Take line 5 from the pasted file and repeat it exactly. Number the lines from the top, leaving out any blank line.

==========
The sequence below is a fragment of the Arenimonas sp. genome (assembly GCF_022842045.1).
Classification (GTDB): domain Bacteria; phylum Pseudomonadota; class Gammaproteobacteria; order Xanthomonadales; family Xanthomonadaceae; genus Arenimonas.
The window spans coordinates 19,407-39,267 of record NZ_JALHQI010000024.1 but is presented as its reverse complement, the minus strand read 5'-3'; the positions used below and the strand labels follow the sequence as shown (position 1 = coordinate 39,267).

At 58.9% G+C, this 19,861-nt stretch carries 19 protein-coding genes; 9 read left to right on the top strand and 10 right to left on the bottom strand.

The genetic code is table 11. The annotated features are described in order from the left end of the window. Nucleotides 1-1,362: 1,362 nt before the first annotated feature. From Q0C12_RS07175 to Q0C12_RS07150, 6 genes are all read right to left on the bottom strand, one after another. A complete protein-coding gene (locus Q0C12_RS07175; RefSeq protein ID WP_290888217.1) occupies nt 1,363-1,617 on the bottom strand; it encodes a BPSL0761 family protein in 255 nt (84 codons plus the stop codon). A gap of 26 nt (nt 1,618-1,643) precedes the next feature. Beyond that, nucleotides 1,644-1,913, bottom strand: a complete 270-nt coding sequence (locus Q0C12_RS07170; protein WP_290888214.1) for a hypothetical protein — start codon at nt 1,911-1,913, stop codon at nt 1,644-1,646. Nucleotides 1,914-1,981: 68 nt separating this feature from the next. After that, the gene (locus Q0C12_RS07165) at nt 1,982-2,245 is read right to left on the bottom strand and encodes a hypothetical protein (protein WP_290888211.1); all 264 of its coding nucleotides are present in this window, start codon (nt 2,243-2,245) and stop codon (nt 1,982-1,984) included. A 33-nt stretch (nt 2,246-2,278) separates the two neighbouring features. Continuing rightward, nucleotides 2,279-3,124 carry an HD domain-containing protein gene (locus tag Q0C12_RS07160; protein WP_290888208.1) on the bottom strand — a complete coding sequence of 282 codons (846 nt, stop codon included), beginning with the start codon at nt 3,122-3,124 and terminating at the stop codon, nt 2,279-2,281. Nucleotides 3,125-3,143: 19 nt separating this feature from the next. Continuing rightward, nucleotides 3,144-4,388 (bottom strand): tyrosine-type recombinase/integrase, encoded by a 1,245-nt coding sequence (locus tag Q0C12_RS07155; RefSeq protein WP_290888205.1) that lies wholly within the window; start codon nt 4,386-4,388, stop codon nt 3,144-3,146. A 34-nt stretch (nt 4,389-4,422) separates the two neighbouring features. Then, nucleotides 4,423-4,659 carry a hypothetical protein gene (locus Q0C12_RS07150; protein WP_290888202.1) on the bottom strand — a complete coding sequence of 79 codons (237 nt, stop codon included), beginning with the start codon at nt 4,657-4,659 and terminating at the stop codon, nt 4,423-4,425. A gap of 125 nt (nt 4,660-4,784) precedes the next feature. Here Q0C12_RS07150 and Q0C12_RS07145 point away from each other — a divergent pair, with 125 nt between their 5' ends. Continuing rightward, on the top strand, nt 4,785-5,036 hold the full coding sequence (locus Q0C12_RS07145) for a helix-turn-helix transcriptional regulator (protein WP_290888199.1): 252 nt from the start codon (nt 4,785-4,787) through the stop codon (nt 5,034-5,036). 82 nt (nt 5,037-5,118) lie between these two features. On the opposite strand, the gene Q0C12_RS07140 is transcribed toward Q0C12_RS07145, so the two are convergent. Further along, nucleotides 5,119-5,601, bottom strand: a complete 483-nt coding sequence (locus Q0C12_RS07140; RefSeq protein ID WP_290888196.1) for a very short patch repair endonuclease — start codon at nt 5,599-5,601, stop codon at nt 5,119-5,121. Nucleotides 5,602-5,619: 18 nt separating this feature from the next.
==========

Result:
The genetic code is table 11. The annotated features are described in order from the left end of the window. Nucleotides 1-1,362: 1,362 nt before the first annotated feature. From Q0C12_RS07175 to Q0C12_RS07150, 6 genes are all read right to left on the bottom strand, one after another. A complete protein-coding gene (locus Q0C12_RS07175; RefSeq protein ID WP_290888217.1) occupies nt 1,363-1,617 on the bottom strand; it encodes a BPSL0761 family protein in 255 nt (84 codons plus the stop codon). A gap of 26 nt (nt 1,618-1,643) precedes the next feature. Beyond that, nucleotides 1,644-1,913, bottom strand: a complete 270-nt coding sequence (locus Q0C12_RS07170; protein WP_290888214.1) for a hypothetical protein — start codon at nt 1,911-1,913, stop codon at nt 1,644-1,646. Nucleotides 1,914-1,981: 68 nt separating this feature from the next. After that, the gene (locus Q0C12_RS07165) at nt 1,982-2,245 is read right to left on the bottom strand and encodes a hypothetical protein (protein WP_290888211.1); all 264 of its coding nucleotides are present in this window, start codon (nt 2,243-2,245) and stop codon (nt 1,982-1,984) included. A 33-nt stretch (nt 2,246-2,278) separates the two neighbouring features. Continuing rightward, nucleotides 2,279-3,124 carry an HD domain-containing protein gene (locus tag Q0C12_RS07160; protein WP_290888208.1) on the bottom strand — a complete coding sequence of 282 codons (846 nt, stop codon included), beginning with the start codon at nt 3,122-3,124 and terminating at the stop codon, nt 2,279-2,281. Nucleotides 3,125-3,143: 19 nt separating this feature from the next. Continuing rightward, nucleotides 3,144-4,388 (bottom strand): tyrosine-type recombinase/integrase, encoded by a 1,245-nt coding sequence (locus tag Q0C12_RS07155; RefSeq protein WP_290888205.1) that lies wholly within the window; start codon nt 4,386-4,388, stop codon nt 3,144-3,146. A 34-nt stretch (nt 4,389-4,422) separates the two neighbouring features. Then, nucleotides 4,423-4,659 carry a hypothetical protein gene (locus Q0C12_RS07150; protein WP_290888202.1) on the bottom strand — a complete coding sequence of 79 codons (237 nt, stop codon included), beginning with the start codon at nt 4,657-4,659 and terminating at the stop codon, nt 4,423-4,425. A gap of 125 nt (nt 4,660-4,784) precedes the next feature. Here Q0C12_RS07150 and Q0C12_RS07145 point away from each other — a divergent pair, with 125 nt between their 5' ends. Continuing rightward, on the top strand, nt 4,785-5,036 hold the full coding sequence (locus Q0C12_RS07145) for a helix-turn-helix transcriptional regulator (protein WP_290888199.1): 252 nt from the start codon (nt 4,785-4,787) through the stop codon (nt 5,034-5,036). 82 nt (nt 5,037-5,118) lie between these two features. On the opposite strand, the gene Q0C12_RS07140 is transcribed toward Q0C12_RS07145, so the two are convergent. Further along, nucleotides 5,119-5,601, bottom strand: a complete 483-nt coding sequence (locus Q0C12_RS07140; RefSeq protein ID WP_290888196.1) for a very short patch repair endonuclease — start codon at nt 5,599-5,601, stop codon at nt 5,119-5,121. Nucleotides 5,602-5,619: 18 nt separating this feature from the next.